About Sliema beaches
Once a fashionable residential address, Sliema is now an unlikely holiday resort, set on a peninsula with two distinct faces. On the Tower Road waterfront, high-rise hotels face the Mediterranean, bordered by rocky ‘beaches’ and lidos. On the Sliema Ferries waterfront, shops and bars overlook the busy dockside which is the embarkation point for a flotilla of pleasure boats and the ferry to Valletta. Behind the two waterfronts, Sliema is still almost completely residential.
Sliema has no sand beaches, though in Malta any stretch of waterfront that gives access to the sea is termed ‘beach’. On Tower Road, in front of the Preluna Hotel, a broad expanse of large smooth sandstone rock slabs bordering the sea becomes a summer ‘beach’ with metal handrails (set into the rocks) giving safe access for bathers. Alternative swimming and sunbathing is offered by a number of seafront lidos, both on Tower Road and on the point of the peninsula, known as Qui-Si-Sana. There are neither beaches nor lidos on the Sliema Ferries/Strand side.
Beyond the beach:
There are no visitor attractions in Sliema but various boat trips depart from Sliema Ferries including: Grand Harbour cruises (highly recommended); round-the-island cruises; catamaran cruises; glass bottom boat cruises; and cruises to the island of Comino (also recommended, preferably on a weekday out of season). A 10-minute ferry ride links Sliema to Valletta. The tiny capital, built in the mid-16th century, is one of the architectural gems of the Mediterranean and a walk through its golden sandstone streets and around its fortifications is time very well spent. Valletta is also home to numerous visitor attractions, most connected with the fascinating history of the island. Must-see attractions are St John’s Co-Cathedral and the Grand Master’s Palace.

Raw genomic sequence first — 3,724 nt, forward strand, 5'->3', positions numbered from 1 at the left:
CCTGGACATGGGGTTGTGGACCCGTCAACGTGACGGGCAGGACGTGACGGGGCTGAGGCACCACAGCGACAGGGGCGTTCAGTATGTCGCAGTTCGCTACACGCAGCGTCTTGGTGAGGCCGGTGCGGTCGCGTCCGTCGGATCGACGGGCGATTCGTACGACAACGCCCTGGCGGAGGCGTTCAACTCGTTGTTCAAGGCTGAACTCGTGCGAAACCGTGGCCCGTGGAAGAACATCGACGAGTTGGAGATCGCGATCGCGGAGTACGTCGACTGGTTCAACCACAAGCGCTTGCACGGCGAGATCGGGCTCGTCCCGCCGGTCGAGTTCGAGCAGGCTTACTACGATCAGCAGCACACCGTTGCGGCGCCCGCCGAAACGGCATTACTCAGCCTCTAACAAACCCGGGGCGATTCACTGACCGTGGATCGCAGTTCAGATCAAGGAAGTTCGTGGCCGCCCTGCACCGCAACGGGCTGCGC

There are surprisingly few children’s attractions on the island and none in Sliema. The Great Siege of Malta in Valletta (Republic Square) is a lively special effects-laden audio-visual exhibition of Malta’s romantic history that is designed to appeal to all the family. Mediterraneo Marine Park and Splash & Fun Water Park share a site on the coast road at White Rocks, 8km (5 miles) northwest of Sliema. Both parks are very small though the Marine Park, which features dolphins and seals, does offer the chance to swim with dolphins at a very reasonable price.
Malta is a very small island and it’s possible to visit anywhere quite comfortably within a day from Sliema. Once you have ticked Valletta off your list visit Mdina, the ancient capital; the Hypogeum, a fascinating prehistoric underground temple; and the neighbouring island of Gozo.
One of Malta’s favourite and longest established French restaurants is Christopher’s at Ta’ Xbiex (‘tash-byesh’) Marina in the next bay along the waterfront from Sliema Ferries. By contrast, Qui-Si-Sana restaurant at the Fortina Spa Resort (Tigné Seafront, ‘The Strand’) (www.hotelfortina.com), is an acclaimed newcomer where haute cuisine meets healthy eating. The Fortina is also an excellent place for pampering yourself.